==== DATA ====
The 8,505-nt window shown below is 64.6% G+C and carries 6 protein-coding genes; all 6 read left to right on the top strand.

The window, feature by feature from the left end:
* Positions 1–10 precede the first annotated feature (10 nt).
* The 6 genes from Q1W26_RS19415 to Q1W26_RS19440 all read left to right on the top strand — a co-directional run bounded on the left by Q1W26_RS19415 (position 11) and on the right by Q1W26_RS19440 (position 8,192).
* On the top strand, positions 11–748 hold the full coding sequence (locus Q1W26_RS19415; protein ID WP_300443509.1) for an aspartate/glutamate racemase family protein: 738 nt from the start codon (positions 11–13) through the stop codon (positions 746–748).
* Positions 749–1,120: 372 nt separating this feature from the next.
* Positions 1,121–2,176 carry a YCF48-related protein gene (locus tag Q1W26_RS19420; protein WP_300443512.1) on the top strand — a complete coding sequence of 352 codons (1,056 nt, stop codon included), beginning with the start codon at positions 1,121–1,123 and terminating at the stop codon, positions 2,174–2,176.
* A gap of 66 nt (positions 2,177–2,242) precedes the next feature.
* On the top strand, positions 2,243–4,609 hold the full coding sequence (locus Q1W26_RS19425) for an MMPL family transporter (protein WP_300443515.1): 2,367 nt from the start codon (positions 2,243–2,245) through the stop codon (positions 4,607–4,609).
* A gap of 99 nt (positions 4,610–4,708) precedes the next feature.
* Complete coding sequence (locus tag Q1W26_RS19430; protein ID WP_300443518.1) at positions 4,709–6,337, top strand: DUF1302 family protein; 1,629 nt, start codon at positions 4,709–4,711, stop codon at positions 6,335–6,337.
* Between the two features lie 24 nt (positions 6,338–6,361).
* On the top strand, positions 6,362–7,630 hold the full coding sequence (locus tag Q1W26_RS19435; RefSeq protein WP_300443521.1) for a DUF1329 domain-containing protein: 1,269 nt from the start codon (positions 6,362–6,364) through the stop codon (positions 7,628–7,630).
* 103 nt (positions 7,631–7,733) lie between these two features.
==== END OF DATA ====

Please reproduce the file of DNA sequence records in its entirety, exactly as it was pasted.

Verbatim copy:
The 8,505-nt window shown below is 64.6% G+C and carries 6 protein-coding genes; all 6 read left to right on the top strand.

The window, feature by feature from the left end:
* Positions 1–10 precede the first annotated feature (10 nt).
* The 6 genes from Q1W26_RS19415 to Q1W26_RS19440 all read left to right on the top strand — a co-directional run bounded on the left by Q1W26_RS19415 (position 11) and on the right by Q1W26_RS19440 (position 8,192).
* On the top strand, positions 11–748 hold the full coding sequence (locus Q1W26_RS19415; protein ID WP_300443509.1) for an aspartate/glutamate racemase family protein: 738 nt from the start codon (positions 11–13) through the stop codon (positions 746–748).
* Positions 749–1,120: 372 nt separating this feature from the next.
* Positions 1,121–2,176 carry a YCF48-related protein gene (locus tag Q1W26_RS19420; protein WP_300443512.1) on the top strand — a complete coding sequence of 352 codons (1,056 nt, stop codon included), beginning with the start codon at positions 1,121–1,123 and terminating at the stop codon, positions 2,174–2,176.
* A gap of 66 nt (positions 2,177–2,242) precedes the next feature.
* On the top strand, positions 2,243–4,609 hold the full coding sequence (locus Q1W26_RS19425) for an MMPL family transporter (protein WP_300443515.1): 2,367 nt from the start codon (positions 2,243–2,245) through the stop codon (positions 4,607–4,609).
* A gap of 99 nt (positions 4,610–4,708) precedes the next feature.
* Complete coding sequence (locus tag Q1W26_RS19430; protein ID WP_300443518.1) at positions 4,709–6,337, top strand: DUF1302 family protein; 1,629 nt, start codon at positions 4,709–4,711, stop codon at positions 6,335–6,337.
* Between the two features lie 24 nt (positions 6,338–6,361).
* On the top strand, positions 6,362–7,630 hold the full coding sequence (locus tag Q1W26_RS19435; RefSeq protein WP_300443521.1) for a DUF1329 domain-containing protein: 1,269 nt from the start codon (positions 6,362–6,364) through the stop codon (positions 7,628–7,630).
* 103 nt (positions 7,631–7,733) lie between these two features.